Aleshia Steele: Taking Texas To The Game

In an era where women in Hip-Hop are often regulated to stereotypical roles such as vixens, there is an army behind the scenes that are bucking such confining notions. One such person is Aleshia Steele. Steele. Steele works at a major financial institution, but she is contributing to Hip-Hop in a major way with the […]

In an era where women in Hip-Hop are often regulated to stereotypical roles such as vixens, there is an army behind the scenes that are bucking such confining notions. One such person is Aleshia Steele. Steele. Steele works at a major financial institution, but she is contributing to Hip-Hop in a major way with the Texas Urban Music Summit, a yearly conference she founded. The event takes place in Dallas and is presented by the infamous Core DJ’s. Steele is down to put it on for her city in a major way by offering entertainment and education for those trying to crack the industry glass ceiling.


Breaking through barriers has been a reoccurring theme in the life of Aleshia Steele and she’s making bolder steps forward to ensure they continue to crumble. The Texas Urban Music Summit takes place from June 5-7 and features a dedication to Rap-A-Lot, Suave House, the Core DJ’s, Play-N-Skillz, Gorilla Zoe, Dj Du2ce and a bevy of others. What inspired you to do the Texas Urban Music Summit?

Aleshia Steele:  Dallas has a lot of talent.  The music on the website features artists from Dallas.  The spotlight is finally beaming here now.  What the city lacks is the resources and knowledge that’s needed in order to be successful.  There’s a whole movement  within the city of Dallas that needs to be exposed.  The purposes of the Texas Urban Music Summit is the enpower, educate and expose those who want to be successful in the entertainment industry. Can you explain how people feel in Dallas about the scene. We’ve seen Houston have its big moment. What about Dallas?

Aleshia Steele: The city feels like it’s our time now. We have our own swag, style, lingo, and sound.  I want to introduce that other markets/regions.  Now it’s time for the world to see just what Dallas has to offer.  That’s one of my missions with the Texas Urban Music Summit. How did you get into the music game?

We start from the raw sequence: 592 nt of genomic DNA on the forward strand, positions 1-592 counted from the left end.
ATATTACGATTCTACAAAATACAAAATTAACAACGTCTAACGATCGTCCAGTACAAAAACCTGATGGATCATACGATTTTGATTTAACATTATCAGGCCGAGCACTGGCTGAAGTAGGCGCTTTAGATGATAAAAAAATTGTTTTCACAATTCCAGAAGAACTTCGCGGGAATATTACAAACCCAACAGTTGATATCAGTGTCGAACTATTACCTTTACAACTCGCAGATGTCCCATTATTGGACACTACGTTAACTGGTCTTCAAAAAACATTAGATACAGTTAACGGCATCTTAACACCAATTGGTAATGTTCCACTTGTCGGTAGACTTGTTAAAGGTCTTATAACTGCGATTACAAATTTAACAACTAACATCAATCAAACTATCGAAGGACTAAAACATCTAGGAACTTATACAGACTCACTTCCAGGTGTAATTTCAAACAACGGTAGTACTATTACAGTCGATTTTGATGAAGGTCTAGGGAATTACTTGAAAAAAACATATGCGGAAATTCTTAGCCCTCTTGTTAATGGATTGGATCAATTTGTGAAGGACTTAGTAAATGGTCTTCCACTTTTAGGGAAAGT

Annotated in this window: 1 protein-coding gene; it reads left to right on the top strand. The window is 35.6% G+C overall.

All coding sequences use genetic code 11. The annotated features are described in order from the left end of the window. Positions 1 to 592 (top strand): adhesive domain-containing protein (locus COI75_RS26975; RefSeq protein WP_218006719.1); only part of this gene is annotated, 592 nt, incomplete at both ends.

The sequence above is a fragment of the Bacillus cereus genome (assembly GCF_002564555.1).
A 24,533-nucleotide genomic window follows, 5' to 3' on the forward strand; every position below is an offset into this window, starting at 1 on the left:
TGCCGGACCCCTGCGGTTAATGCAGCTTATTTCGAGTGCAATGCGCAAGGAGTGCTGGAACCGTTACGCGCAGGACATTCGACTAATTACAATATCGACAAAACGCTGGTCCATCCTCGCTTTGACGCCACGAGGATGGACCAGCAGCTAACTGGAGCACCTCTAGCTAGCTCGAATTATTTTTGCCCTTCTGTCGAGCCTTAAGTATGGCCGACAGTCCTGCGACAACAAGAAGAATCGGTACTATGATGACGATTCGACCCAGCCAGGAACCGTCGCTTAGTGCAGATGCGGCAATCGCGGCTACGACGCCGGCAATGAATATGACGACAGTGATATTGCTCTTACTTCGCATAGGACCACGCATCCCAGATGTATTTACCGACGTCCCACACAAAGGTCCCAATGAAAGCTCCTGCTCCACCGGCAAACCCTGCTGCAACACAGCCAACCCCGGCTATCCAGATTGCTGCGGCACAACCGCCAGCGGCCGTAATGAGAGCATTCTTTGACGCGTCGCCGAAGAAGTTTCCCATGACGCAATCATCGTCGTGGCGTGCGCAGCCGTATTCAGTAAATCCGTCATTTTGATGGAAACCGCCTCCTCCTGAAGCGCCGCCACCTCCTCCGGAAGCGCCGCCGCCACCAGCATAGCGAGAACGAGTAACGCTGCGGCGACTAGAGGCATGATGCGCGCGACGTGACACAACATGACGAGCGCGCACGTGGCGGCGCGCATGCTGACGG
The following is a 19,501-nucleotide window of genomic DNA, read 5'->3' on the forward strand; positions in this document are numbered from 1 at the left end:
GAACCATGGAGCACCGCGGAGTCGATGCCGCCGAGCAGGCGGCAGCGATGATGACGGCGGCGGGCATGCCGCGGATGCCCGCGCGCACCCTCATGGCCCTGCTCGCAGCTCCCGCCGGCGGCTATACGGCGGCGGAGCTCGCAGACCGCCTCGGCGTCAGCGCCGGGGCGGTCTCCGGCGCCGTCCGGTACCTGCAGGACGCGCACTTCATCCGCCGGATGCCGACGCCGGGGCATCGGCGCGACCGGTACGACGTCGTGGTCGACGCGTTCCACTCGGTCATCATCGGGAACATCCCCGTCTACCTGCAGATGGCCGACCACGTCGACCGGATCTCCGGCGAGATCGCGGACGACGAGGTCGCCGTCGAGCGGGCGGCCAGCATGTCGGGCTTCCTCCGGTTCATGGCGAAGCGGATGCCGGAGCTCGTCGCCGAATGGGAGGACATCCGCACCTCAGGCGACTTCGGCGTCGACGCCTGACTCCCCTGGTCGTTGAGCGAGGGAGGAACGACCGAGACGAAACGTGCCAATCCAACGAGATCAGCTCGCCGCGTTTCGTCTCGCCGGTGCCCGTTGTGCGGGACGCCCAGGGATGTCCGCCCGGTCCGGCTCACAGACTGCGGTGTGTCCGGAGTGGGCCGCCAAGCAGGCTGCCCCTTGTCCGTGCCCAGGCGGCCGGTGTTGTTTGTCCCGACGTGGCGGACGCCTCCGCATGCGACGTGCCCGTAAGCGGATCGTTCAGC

Aleshia Steele: Now that’s a long story but I’ll summarize.  Hard work, dedication, destiny and fate.   I’ve always had the desire to be in the entertainment endustry on the executive level.    I interned for a conference in Dallas a few years ago.  After my first year of interning, the founder (Mic Moodswing) called a meeting with me and said he felt I had what it took to take his conference to the next level based on my work ethic and grind.  He asked if I would serve as VP of Operations and facilitate the Monday night entertainment meeting every week.  He said even though there was no pay involved, this would help me reach my goals.  I accepted even though there wasn’t any payment involved. I worked full time then as well so that taught me how to balance everything out.  I went to  Core DJ Retreats, TJs DJs, networking and really learning the game on my own dime. TJ Chapman has a quarterly conference in ‘Tallahassee Florida – TJs DJs.  I went to network and learn this game so I went with pen and pad taking notes, front and center, focused on the subject at hand. 

I was ready to get the knowledge that was being dropped. TJ  was the moderater for the the DJ panel and he stopped the panel midstream and the audience by a show of hands how many came prepared with pen and paper to take notes.  Out of all the people in attendance, I was the only one with my hand up.  TJ turns to the DJs on panel and said “give her your contact information, how you like music submitted, email address, any information you want to tell because she wants to learn.  One by one the DJs on panel gave their contact info, and other info and I was writting away.  Tony Neal (CEO of the Core DJ’s) was one of the DJs on panel and after the panel discussion, he came and introducted himself to me, asked me my name and and where I was from, what my goals were in the game etc.  I shared my story with him and my goals in the game and he respected the fact that I came to an unfamiliar city to an event of that nature alone, and a female I may add,  to learn this game and network.  He said he was a believer in fate and I was there for a reason.  Two years later, “The Core DJs Present the Texas Urban Music Summit”…. fate, right? Tony Neal believed in me enough to put the Core DJ stamp on it making it the official industry event for Texas. He gave me that push I needed to go full speed ahead with my vision.  Thank you, Tony.

How does your relationship to The Core Dj’s work?